Protests in Israel are nothing new, but those on the Golan Heights this June were different.
The Executive Council of Australian Jewry, the peak national representative body of the Australian Jewish community is pleased that the Labor Party National Conference has concluded its debate on Middle East policy with no change to the Government’s position on the Israeli-Palestinian conflict and without further hostile policy pronouncements.
On Sept. 12, Israel’s Supreme Court will consider whether the judicial power grab by Prime Minister Benjamin Netanyahu is legal. Netanyahu has repeatedly refused to commit to abide by an adverse decision, so if the court rules against his coalition, Israel will be in full-blown judicial crisis.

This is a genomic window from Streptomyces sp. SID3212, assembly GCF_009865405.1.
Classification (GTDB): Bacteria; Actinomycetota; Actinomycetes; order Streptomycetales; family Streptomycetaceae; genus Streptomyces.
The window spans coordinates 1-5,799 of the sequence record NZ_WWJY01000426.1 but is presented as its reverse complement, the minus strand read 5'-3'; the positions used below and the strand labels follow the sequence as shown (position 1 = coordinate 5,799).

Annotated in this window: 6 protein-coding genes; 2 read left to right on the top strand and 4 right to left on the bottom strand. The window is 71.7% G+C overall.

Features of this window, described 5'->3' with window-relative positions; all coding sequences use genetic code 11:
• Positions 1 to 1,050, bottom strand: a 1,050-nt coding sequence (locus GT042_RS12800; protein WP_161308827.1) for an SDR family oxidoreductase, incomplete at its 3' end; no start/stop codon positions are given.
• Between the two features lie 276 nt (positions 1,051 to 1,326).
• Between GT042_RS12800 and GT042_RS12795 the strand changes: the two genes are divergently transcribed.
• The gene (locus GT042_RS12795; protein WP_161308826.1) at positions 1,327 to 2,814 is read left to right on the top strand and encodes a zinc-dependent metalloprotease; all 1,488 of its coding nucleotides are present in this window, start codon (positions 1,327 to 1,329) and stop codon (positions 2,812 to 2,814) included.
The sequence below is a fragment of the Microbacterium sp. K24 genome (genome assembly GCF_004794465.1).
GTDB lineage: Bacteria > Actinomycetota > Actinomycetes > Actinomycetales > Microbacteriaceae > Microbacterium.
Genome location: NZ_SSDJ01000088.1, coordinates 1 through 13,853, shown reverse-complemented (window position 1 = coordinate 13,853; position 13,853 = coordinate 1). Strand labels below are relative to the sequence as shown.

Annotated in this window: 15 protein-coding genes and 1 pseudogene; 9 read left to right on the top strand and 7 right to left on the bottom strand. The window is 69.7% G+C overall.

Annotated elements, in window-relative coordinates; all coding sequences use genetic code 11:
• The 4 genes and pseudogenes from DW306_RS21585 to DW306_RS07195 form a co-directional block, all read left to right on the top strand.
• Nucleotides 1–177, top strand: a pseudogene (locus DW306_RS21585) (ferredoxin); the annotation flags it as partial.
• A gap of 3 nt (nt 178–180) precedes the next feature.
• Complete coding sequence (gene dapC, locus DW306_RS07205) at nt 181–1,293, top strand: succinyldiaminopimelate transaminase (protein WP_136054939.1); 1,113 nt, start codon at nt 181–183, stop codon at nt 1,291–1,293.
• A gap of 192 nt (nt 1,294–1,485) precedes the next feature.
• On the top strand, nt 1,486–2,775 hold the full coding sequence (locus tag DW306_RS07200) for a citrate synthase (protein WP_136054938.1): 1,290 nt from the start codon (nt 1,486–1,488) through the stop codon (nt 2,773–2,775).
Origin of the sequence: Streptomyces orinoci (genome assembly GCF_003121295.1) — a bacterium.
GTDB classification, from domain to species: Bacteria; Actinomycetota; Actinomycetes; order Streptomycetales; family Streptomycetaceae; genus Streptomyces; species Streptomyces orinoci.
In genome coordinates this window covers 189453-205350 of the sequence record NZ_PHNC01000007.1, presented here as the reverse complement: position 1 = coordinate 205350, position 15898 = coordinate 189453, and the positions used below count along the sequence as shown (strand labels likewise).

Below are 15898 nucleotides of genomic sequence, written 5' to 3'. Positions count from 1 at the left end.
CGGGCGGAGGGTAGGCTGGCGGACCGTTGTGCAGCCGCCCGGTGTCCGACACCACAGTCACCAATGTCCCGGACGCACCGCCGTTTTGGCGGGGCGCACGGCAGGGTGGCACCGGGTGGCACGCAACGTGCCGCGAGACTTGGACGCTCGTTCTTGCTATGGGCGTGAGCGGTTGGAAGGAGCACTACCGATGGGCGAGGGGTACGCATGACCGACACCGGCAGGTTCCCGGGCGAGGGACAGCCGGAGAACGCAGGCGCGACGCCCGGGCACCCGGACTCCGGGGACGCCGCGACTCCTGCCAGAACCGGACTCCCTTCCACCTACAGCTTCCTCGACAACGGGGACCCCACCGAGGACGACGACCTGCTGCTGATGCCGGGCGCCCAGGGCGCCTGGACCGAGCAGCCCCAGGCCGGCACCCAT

Israeli Prime Minister Benjamin Netanyahu is scared. Not, ostensibly, of the masses of citizens on the streets protesting against his moves to undermine the country’s judiciary, nor of the deep economic and security damage this has already caused, nor of his strained ties with Washington.
Identifying starkly contrasting visions for Israel with significant consequences for immigration policy, DeMogge concludes that the decades-old conflict between Jewish and Israeli identity is “unlikely to be resolved anytime soon,” and that the Grandchild Clause—a 1970 proviso to the Law of Return granting anybody with at least one Jewish grandparent the right to Israeli citizenship—“will be at its center.”
Top US lawyer, a confidant of the prime minister, also says justices must keep power to make final rulings on issues of core civil liberties